|New Mexico Supercomputing Challenge|
2001 STI Instructors
Mike works for Cray, Inc. and is currently assigned to Sandia National Labs as an analyst in suport of the Accelerated Strategic Computing Initiative (ASCI). In the 15 years that Mike has been at Sandia, he has worked in software support on Cray systems, applications support on SGI systems, and, most recently, systems support on the ASCI Red computer system (a.k.a. the Teraflops system).
Mike earned his BBA at UNM, with a concentration in computer science. He continues to pursue various studies, including mathematics, creative writing and literature, with no specific aim other than to never stop learning.
The handle on my Internet account reads 'Computer Fairy.' While I was visiting a fourth grade, a student looked up as I walked in and lovingly called me that! It made my day! Other people call me mom and wife or when they are having trouble with telecommunications or want to work on technology integration, K-12. I am president, secretary and janitor of the infamous consulting service, Technology and Training. I am proud to be part of the first group of Christa McAuliffe educators studying technology, restructuring and education. I have taught first grade, Title I Reading, K-8, and worked as a computer resource teacher!
I have been an adjunct professor at the College of Santa Fe, University of New Mexico, Webster University and the Lesley College Outreach Program, where I taught literacy and technology classes. I was project facilitator for SMARTQuest for Intel, trying to create a Smart County, where Intel's workers live in NM. I was the program manager for the New Mexico State Department of Education and Albuquerque Public Schools' project Literacy and Technology. I have worked with BBN (Bolt, Beranek and Newman, Cambridge, MA) with the Co-NECT schools, "trying to create schools that break the mold."
I work on professional development in the areas of: project based curriculum, multiage grouping, authentic assessment, technology integration and leadership. I do professional development with iEARN, the International Education and Resource Network. I am the New Mexico Site Coordinator for the national OII (Online Internet Institute) project. I am currently working with Scholastic Publishing, the New Mexico State University (NMSU) Virtual Resource Center, the New Mexico Milken Teacher Advancement Program, and the New Mexico High School Supercomputing Challenge.
Betsy Frederick was one of the designers of the educational computing program for Albuquerque Public Schools as it moved from mainframe to a personal computer focus. She played a leadership role in the District's local and wide area networking planning and implementation. She is a Director of Network New Mexico, an organization providing support for 'grassroots' networking solutions for schools. Global Education and Multimedia are special interests. She is the President of SIG/Tel, the Special Interest group for Telecommunications which is part of the International Society for Technology in Education. Betsy has worked for many years in i*EARN, the International Educationand Resource Network. She is former owner of Silicon Desert, an Internet Service Provider, and is a consultant to New Mexico Technet, co-facilitating the New Mexico High School Supercomputing Challenge. She has a degree in Dance from Mills College and maintains an active interest in the Fine Arts. Her Master's degree is With Honors from the University of New Mexico.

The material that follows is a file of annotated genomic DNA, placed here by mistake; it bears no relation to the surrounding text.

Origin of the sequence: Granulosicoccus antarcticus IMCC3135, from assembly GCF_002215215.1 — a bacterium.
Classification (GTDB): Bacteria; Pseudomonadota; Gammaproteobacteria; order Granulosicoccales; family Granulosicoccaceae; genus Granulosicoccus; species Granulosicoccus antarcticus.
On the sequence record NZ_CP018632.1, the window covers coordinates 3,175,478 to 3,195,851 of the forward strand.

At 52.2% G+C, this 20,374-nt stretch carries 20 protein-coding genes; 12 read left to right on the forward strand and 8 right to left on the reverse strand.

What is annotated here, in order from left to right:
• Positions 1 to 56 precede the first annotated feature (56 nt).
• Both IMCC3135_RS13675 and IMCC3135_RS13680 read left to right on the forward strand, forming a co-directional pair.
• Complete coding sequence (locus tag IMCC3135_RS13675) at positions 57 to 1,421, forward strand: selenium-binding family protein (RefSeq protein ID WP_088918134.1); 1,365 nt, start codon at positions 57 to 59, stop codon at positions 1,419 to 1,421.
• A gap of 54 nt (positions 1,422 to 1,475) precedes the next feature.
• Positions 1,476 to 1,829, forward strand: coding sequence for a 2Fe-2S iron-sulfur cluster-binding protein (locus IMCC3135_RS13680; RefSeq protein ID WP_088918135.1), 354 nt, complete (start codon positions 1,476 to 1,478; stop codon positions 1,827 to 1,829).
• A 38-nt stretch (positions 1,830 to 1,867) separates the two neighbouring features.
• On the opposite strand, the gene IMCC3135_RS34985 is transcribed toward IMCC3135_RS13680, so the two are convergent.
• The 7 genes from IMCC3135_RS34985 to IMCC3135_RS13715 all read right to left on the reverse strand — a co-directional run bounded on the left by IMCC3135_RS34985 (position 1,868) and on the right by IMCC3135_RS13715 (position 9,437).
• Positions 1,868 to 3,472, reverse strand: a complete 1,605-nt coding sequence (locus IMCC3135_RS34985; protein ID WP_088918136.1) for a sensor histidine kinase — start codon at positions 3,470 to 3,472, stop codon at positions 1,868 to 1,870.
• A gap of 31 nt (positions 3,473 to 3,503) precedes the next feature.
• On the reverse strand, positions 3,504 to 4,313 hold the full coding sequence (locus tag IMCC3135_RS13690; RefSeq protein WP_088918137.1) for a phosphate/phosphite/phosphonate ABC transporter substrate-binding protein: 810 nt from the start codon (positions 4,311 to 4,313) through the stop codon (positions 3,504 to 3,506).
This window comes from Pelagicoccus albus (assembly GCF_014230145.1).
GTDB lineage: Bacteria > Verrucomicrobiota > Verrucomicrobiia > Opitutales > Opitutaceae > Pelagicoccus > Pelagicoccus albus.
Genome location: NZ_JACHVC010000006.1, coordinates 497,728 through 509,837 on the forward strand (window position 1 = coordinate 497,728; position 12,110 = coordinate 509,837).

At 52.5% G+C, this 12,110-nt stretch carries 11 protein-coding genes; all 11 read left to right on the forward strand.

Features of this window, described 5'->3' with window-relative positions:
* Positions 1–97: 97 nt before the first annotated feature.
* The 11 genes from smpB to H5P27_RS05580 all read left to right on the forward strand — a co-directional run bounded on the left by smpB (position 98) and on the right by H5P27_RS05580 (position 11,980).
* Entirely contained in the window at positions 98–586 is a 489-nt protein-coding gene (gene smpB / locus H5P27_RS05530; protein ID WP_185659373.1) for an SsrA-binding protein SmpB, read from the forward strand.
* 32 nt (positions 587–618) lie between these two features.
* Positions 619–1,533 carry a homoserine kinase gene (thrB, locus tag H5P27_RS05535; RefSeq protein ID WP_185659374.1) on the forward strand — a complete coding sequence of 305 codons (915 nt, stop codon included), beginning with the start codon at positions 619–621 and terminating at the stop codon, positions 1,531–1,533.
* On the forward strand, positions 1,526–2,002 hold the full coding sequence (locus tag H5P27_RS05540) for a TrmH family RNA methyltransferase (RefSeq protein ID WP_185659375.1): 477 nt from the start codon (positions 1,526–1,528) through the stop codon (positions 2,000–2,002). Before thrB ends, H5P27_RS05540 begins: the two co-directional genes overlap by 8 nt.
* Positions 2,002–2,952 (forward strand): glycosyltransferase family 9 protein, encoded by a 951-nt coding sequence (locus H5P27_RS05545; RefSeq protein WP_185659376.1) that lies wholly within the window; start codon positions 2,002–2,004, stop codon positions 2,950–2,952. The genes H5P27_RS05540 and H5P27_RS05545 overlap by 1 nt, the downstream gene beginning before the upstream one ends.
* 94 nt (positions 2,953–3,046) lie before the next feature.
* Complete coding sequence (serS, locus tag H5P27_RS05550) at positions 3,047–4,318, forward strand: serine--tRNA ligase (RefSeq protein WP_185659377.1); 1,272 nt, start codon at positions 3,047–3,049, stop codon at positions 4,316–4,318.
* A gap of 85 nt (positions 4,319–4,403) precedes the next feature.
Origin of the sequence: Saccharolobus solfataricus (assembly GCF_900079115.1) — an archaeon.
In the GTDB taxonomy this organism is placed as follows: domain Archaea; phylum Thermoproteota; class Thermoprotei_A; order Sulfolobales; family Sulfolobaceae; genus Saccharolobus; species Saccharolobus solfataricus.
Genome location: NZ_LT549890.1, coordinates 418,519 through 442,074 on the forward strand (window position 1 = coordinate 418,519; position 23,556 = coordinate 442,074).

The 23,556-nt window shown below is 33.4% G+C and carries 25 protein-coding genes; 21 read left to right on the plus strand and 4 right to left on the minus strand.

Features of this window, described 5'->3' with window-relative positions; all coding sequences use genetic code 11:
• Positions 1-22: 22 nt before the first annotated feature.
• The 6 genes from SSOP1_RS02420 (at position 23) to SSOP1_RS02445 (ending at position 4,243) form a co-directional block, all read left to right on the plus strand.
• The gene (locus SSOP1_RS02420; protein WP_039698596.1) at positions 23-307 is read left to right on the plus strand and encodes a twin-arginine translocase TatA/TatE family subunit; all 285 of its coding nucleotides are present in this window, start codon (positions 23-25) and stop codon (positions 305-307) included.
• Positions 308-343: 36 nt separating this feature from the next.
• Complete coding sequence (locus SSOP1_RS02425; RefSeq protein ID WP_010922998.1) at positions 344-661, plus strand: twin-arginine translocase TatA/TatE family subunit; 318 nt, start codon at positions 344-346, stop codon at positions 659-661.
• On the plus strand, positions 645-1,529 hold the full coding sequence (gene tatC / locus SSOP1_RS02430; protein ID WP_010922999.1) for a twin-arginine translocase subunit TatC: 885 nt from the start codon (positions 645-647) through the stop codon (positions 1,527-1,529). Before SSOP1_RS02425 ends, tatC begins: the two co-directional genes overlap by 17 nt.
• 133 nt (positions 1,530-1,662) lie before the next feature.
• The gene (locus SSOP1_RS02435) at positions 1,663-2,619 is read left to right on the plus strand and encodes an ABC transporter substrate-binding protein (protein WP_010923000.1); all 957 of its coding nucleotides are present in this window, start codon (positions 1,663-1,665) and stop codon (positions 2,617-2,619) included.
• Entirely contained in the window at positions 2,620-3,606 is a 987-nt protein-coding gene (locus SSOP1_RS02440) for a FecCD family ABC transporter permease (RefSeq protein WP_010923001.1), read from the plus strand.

Dr. Marjory Johnson is the Associate Project Manager for the NASA Research and Education Network (NREN) Project. She has worked for NASA for over 17 years. During this time she has worked on various networking projects, including networking onboard the Space Station, space-to-ground communication protocols, gigabit network testbeds, and NREN. Prior to joining NASA she was a professor at the University of South Carolina and the University of Missouri - St. Louis
David H. Kratzer has Bachelor of Science and Master of Science degrees in Computer Science from the California Polytechnic State University in San Luis Obispo, California.
During graduate school, David spent two summers working at Los Alamos National Laboratory as a graduate research assistant before going to teach mathematics and computer science courses at Harding Christian University in Searcy, Arkansas for four and a half years.
David returned to LANL in 1984 as a member of the Integrated Computing Network (ICN) Consulting Office. In 1990, David was asked to be the technical contact for the LANL Challenge team. His duties have encompassed all aspects of the Challenge from account creation to classroom instruction, and he is still part of the ICN Consulting Office.